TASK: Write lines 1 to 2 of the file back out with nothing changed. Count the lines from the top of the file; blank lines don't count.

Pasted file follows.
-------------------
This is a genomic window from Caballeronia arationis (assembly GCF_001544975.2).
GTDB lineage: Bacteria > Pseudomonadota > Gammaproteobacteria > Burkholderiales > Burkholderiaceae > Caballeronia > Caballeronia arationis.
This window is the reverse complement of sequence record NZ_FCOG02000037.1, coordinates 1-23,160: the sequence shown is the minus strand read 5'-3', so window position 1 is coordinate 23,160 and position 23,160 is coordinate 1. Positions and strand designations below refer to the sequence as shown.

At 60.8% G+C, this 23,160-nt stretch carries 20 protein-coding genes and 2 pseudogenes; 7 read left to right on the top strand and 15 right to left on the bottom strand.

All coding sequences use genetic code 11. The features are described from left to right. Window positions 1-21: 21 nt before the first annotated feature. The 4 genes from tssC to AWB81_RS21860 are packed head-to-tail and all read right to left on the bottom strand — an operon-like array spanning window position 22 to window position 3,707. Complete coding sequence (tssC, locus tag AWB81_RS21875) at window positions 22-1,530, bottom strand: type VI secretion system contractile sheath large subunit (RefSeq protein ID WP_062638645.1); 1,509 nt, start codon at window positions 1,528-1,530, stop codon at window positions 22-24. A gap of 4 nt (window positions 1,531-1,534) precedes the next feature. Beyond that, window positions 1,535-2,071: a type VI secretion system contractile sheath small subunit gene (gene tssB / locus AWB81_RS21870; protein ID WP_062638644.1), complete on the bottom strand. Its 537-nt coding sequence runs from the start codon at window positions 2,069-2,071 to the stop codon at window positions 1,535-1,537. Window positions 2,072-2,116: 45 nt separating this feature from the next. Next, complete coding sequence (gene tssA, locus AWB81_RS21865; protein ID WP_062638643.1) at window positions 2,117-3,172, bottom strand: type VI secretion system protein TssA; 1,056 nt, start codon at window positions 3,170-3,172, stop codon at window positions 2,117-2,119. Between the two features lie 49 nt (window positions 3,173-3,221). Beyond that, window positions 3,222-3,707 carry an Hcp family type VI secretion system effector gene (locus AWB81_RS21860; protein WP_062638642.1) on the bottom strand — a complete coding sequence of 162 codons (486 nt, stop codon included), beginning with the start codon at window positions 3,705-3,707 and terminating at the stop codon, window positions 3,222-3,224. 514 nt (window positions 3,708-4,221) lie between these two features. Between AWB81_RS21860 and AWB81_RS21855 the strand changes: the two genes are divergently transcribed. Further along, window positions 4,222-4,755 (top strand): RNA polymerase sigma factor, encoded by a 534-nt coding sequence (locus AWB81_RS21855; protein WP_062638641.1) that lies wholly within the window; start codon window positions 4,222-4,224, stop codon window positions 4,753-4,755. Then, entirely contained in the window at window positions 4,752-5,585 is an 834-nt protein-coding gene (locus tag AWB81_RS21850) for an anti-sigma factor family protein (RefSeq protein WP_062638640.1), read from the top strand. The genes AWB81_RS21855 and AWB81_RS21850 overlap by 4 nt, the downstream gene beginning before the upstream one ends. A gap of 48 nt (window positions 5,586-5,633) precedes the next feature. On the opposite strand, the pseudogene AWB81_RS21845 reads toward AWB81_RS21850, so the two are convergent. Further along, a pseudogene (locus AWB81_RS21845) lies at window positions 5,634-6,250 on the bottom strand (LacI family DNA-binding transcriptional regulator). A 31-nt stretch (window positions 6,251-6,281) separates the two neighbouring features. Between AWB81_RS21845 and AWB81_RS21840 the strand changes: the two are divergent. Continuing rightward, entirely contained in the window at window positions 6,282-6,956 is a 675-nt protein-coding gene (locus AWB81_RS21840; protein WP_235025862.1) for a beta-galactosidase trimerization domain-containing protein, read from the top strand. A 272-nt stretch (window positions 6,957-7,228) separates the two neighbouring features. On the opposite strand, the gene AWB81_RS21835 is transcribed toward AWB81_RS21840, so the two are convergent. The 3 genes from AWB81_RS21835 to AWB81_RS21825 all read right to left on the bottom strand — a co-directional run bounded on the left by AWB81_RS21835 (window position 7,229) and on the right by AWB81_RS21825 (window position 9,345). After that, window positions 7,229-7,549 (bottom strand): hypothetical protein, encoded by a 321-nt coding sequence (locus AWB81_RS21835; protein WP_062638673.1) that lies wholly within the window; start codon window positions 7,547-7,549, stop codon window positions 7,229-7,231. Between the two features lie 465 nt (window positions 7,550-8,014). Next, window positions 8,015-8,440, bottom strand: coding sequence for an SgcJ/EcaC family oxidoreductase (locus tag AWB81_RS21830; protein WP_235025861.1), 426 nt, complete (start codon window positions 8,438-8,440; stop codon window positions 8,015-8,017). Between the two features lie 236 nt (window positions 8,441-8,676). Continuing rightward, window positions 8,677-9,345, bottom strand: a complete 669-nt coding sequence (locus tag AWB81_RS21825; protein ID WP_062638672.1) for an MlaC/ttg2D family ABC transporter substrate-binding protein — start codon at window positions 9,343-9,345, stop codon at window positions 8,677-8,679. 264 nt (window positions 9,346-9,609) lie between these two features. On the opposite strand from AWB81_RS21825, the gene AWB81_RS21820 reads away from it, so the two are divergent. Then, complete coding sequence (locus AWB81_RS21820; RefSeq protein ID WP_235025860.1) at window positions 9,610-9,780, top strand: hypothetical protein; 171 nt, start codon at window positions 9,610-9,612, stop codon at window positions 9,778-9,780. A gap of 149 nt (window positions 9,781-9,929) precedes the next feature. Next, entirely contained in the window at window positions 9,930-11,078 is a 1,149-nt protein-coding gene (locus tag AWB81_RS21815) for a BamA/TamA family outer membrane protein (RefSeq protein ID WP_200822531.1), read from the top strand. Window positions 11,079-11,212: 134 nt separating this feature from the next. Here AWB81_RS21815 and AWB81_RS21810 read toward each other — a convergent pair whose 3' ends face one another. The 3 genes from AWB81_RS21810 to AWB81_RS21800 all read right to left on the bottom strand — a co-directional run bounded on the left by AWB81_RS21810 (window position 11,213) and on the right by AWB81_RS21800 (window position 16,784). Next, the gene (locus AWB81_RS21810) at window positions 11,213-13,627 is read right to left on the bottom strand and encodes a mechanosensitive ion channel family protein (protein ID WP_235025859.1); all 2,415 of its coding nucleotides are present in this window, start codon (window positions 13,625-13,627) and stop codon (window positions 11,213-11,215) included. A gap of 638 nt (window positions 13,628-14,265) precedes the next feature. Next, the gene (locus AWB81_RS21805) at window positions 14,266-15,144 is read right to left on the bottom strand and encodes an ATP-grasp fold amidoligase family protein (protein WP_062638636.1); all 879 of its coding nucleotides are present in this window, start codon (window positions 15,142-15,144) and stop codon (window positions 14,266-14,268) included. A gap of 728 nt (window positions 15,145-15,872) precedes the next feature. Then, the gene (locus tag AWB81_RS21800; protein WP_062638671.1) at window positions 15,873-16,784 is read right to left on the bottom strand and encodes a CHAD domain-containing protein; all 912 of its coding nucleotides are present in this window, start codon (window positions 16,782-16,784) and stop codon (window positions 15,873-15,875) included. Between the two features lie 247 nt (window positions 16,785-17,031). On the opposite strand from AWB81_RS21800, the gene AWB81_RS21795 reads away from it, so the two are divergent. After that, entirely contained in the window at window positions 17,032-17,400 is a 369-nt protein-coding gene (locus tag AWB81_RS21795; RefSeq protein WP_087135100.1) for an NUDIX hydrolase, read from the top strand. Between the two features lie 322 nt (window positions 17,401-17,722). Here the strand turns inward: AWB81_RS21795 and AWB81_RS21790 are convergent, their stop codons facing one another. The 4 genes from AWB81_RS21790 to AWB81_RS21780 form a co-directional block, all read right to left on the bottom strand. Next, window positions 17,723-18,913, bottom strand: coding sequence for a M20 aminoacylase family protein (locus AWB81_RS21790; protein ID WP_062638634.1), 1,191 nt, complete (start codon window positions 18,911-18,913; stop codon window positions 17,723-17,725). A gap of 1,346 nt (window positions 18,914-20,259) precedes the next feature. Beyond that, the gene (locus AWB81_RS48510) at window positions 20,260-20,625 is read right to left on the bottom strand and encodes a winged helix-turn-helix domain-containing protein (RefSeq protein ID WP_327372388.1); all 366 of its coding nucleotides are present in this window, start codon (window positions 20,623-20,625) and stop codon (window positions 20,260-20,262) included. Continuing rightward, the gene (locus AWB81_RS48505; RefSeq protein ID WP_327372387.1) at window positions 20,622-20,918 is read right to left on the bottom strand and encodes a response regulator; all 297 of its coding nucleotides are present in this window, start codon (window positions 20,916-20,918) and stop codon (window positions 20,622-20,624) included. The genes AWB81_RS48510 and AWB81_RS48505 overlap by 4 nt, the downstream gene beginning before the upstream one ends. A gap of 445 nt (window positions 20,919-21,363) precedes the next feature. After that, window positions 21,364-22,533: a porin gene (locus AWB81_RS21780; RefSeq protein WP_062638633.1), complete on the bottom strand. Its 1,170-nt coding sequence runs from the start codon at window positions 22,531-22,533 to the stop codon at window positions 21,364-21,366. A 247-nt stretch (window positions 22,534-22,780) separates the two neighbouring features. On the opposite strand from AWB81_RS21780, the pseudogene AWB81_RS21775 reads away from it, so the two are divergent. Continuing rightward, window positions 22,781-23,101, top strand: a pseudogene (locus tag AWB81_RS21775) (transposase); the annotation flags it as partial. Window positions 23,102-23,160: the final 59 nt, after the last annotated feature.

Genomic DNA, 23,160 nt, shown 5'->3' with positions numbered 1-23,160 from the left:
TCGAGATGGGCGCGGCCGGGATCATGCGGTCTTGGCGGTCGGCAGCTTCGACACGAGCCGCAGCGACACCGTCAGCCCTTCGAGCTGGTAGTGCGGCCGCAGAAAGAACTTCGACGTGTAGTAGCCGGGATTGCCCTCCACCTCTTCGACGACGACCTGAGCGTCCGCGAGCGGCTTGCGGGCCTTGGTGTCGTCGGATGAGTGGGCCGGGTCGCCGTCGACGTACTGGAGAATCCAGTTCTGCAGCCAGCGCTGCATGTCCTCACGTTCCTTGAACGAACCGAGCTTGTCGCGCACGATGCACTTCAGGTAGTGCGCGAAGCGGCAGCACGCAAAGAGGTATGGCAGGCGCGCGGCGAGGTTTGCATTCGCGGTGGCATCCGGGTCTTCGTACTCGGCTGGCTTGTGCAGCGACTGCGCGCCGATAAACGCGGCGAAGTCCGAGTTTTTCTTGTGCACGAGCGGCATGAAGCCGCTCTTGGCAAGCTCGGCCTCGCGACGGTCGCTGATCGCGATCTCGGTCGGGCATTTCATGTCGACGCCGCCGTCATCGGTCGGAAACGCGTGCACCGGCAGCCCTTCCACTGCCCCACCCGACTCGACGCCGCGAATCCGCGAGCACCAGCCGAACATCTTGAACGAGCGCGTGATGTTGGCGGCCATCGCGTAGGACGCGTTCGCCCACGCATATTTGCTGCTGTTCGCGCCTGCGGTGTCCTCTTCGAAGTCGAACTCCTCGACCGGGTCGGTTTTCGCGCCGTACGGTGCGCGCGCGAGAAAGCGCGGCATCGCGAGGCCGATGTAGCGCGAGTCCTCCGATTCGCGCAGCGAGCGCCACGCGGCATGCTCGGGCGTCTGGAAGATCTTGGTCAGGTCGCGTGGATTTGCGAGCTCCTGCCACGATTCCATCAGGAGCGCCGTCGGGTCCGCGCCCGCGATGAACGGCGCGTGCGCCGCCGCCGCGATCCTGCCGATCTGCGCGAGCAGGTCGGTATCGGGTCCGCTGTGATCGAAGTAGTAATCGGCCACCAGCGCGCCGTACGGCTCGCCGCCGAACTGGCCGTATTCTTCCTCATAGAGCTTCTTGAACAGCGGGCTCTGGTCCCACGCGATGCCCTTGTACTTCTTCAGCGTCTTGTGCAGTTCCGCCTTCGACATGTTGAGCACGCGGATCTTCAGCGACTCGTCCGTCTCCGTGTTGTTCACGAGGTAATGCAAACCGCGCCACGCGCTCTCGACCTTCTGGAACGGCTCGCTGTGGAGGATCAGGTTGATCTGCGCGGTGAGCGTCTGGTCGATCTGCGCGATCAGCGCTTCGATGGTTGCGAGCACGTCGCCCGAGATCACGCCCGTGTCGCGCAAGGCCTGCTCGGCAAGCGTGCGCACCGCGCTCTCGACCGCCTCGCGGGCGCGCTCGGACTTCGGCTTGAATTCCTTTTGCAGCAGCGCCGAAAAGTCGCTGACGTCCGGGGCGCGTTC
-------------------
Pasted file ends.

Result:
This is a genomic window from Caballeronia arationis (assembly GCF_001544975.2).
GTDB lineage: Bacteria > Pseudomonadota > Gammaproteobacteria > Burkholderiales > Burkholderiaceae > Caballeronia > Caballeronia arationis.